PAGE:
Also I use a elastic brace but before that with the heavier squats (200 pounds and more), I used a lifting belt, I feel it is just safer and keeps your back from getting hurt.

    You'll find some guys saying no...belt is for sissies [​IMG] , just ignore as many of the best body builders in the world will use a belt, it is almost like pouring pure sulphuric acid without precautions like gloves, fume cupboard and possibly goggles [​IMG]
  6. Jester

    Jester Well-Known Member

    As far as belts go I think it's a case of:

    Don't need it then don't use it. If it helps then DO use it.
  7. Louno

    Louno New Member

    well I can now squat 110lbs 10 times, i go down and up but take a small pause when im up...
    I feel that its hard to progress, because unlike other parts like calves, u cant just give everything u got and lift super heavy... im trying to increase a few lbs per week...
    Is the squat effective even if i dont go down too much? i read that the lower u go the more it works ure glutes ( which i dont really want to work out )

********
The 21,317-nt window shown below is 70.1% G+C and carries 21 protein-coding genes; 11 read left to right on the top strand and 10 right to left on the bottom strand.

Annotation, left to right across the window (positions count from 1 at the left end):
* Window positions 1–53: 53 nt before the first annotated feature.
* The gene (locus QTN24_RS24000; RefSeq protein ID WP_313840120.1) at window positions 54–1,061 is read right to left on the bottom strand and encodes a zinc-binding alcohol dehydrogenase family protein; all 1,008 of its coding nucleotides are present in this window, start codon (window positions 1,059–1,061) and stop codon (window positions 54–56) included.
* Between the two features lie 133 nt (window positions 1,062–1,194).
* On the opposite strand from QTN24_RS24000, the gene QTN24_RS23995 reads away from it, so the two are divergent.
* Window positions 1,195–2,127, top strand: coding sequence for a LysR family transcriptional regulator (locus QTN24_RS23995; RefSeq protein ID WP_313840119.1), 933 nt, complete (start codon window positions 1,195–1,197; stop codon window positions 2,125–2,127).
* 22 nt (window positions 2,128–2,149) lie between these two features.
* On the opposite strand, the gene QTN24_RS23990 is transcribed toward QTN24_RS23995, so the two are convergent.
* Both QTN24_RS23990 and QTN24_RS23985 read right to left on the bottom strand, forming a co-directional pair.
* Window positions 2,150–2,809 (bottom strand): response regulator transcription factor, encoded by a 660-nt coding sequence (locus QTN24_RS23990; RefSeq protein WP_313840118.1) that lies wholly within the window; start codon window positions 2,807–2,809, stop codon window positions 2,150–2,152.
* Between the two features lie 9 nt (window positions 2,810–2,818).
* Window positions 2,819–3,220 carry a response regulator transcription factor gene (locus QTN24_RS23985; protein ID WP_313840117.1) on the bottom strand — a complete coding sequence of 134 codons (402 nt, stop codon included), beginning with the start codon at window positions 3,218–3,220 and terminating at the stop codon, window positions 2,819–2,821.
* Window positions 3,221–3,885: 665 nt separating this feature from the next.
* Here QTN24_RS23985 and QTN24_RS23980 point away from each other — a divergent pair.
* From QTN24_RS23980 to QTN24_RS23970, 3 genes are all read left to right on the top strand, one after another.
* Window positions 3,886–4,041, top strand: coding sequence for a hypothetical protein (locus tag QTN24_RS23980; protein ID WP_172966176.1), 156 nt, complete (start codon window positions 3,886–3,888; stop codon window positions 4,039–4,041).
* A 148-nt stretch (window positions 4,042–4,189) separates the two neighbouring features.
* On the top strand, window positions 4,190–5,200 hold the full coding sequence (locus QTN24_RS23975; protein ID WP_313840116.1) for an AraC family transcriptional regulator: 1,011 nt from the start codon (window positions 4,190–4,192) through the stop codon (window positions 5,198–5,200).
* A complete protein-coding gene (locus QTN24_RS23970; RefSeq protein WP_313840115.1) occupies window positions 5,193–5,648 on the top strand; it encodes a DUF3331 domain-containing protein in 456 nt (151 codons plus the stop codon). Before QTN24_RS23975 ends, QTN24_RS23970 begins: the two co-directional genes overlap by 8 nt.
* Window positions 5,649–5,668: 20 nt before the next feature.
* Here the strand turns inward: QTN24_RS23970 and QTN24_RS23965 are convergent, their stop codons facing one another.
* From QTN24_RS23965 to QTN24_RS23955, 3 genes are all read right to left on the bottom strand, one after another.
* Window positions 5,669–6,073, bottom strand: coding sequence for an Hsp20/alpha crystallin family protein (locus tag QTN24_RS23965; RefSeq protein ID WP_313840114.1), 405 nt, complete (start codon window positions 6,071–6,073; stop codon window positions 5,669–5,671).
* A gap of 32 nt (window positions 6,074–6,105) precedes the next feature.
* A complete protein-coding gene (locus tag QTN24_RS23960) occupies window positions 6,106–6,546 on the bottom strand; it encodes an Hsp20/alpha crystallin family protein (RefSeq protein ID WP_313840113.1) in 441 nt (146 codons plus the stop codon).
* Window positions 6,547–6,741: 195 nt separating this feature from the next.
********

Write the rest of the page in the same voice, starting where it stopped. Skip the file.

8. littlelouie

    littlelouie New Member

    From is everything with squats. Stick your butt out liek you are getting a rectal exam at the bottom and you shoudl notice a huge difference. Concentrate more on keep ing your form thru the entire ROM and it will work wonders.
  9. savagebeast

    savagebeast New Member

    My vote goes to bad form.

    Excellent form is crucial for squatting because (a) it makes the lift easier, at least that's what I've found, and (b) it's safer. Here's a couple links to sites with good squatting info:

    VERY detailed explanation of proper squat form

    Mike Robertson - 10 Tips for Flawless Squattin'

    Some good squatting pictures

    From what you said, I'd guess that you're doing 1 or both of the following:

    1. Not keeping your core (including your back) tight throughout the lift.